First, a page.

The stock of Jack in the Box could soon live up to its name.
Rising short interest in shares of the West Coast-based fast-food chain appears to be setting the stock up for a short squeeze, Danielle Shay, director of options at Simpler Trading, told CNBC’s “Trading Nation” on Friday.
“I like Jack in the Box here, but for a short-term options trade,” Shay said.
Though the stock is not far off its all-time highs, which would usually preclude Shay from buying in, she made an exception on account of the unusual activity. Jack in the Box currently has 9.2% short interest, according to FactSet.
“With something like this that has short interest, it does have the potential for a short squeeze and it has earnings coming up,” Shay said. “For that reason, I do like to trade shorter-dated calls in the earnings series. That way, I can take advantage of just the momentum going into the earnings report and the rise in [implied volatility].”
For investors seeking a longer-term trade in the space, Shay suggested the stock of McDonald’s.
“If you look at a weekly chart of McDonald’s, it has been consolidating for quite some time. I do believe that that consolidation is going to break out to the upside. I’m targeting $240,” she said. “It’s a little bit more of a long-term trade, so, you could sell put credit spreads on a regular basis [or] buy long calls 90-120 days out.”
McDonald’s shares ended trading down less than half of 1% at $213.90 on Friday.
“It’s going to take a while for restaurants that depend on indoor dining,” Shay said. “People are going to be concerned about going. They’re not able to open up at full capacity. … For me personally, I would rather focus on the fast-food chains that their model already is specifically focused on drive-thru.”
Limited-service restaurants are a better bet than their full-service counterparts right now, Piper Sandler’s Craig Johnson agreed.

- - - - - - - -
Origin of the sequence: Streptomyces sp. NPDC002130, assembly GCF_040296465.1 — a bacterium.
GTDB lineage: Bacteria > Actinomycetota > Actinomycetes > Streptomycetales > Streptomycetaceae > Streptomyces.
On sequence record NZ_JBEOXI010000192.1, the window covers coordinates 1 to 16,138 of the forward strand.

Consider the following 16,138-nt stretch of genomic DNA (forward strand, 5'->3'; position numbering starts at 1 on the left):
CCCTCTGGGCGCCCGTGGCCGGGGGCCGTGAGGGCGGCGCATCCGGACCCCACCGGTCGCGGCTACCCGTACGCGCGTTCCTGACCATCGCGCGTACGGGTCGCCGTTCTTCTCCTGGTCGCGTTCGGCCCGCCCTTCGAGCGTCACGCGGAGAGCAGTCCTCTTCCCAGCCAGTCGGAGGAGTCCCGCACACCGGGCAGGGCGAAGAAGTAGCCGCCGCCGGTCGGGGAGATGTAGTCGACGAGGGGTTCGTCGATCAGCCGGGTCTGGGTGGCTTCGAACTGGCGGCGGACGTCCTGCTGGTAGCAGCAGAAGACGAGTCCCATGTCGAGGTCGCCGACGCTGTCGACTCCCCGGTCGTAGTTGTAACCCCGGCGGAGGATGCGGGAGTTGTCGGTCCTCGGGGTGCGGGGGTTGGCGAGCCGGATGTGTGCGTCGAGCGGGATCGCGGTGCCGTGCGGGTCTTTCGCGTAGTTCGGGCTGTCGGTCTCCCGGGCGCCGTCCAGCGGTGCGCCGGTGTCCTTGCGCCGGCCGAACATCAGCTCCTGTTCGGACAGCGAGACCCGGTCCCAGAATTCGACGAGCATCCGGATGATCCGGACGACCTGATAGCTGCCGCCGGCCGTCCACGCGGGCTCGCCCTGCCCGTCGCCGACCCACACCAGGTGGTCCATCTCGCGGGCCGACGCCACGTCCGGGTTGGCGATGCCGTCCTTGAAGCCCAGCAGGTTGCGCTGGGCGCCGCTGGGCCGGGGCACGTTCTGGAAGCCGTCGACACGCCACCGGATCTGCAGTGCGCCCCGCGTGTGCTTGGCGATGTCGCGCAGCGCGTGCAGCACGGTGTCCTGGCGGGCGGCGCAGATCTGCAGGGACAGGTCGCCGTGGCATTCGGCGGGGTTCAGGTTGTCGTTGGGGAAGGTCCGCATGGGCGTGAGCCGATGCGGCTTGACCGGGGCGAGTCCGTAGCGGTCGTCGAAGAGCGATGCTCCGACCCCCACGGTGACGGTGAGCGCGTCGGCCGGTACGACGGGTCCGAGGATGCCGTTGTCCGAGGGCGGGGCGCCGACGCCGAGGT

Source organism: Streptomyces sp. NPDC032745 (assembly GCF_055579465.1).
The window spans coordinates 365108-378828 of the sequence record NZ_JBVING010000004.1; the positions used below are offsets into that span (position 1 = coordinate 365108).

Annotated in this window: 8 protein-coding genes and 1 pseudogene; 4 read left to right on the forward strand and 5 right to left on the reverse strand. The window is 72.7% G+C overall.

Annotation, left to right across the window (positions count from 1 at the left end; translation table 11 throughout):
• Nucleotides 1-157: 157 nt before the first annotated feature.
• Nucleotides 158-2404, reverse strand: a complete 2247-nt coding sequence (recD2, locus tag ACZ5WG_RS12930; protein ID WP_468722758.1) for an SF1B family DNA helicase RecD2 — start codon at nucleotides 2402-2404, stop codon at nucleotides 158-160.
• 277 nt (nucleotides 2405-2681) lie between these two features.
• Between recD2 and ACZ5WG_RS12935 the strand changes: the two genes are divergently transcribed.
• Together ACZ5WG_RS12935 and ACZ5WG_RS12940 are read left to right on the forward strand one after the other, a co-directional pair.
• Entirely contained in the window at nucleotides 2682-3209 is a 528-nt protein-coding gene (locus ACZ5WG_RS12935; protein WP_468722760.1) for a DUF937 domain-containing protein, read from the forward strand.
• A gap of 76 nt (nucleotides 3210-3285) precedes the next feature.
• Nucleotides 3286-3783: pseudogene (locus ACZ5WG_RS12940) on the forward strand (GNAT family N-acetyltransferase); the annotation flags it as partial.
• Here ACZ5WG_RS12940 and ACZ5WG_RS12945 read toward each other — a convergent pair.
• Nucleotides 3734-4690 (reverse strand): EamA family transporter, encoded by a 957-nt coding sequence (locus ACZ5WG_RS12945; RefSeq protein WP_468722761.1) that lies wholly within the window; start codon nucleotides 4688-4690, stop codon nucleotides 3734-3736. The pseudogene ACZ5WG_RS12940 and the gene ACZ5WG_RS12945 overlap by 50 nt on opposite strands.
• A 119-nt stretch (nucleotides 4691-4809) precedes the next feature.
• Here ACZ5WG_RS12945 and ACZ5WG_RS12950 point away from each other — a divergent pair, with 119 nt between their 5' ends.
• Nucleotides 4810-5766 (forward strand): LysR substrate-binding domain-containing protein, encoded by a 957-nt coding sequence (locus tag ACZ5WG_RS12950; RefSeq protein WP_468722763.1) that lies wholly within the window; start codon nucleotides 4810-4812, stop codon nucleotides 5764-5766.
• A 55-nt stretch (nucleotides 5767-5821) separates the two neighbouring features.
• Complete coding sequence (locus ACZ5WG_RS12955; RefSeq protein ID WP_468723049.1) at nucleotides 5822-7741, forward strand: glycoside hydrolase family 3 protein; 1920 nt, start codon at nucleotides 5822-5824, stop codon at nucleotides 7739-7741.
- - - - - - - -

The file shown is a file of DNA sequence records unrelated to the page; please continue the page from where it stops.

“That’s where you’re starting to see some of the same-store sales comps really showing to be positive,” he said in the same “Trading Nation” interview, pointing to a chart of Chipotle Mexican Grill.
“This has been a long-term winner. It’s a name that we’ve owned in our model portfolio for some time and we still think it should be bought,” Johnson said, noting that the stock is above its 50 and 200-day moving averages, in an upward channel and showing strong performance relative to the S&P 500.
“This stock looks like it still has more room to run,” he said. Chipotle ended trading down 1% on Friday.
Johnson’s second pick was the stock of Chili’s parent Brinker International.
“On a weekly chart looking back a handful of years, you’ll see that you’ve finally reversed a downtrend off of those ’14 highs and now we’re breaking out to new highs,” he said.
Brinker’s performance is also strengthening relative to the S&P, “providing confirmation to us that there is something positive happening here,” Johnson said. Brinker shares closed about half of 1% lower on Friday.
“It looks like a lot of these restaurants are looking in really good technical shape for another leg higher,” Johnson said.
New York City restaurants reopened for indoor dining at 25% capacity on Friday.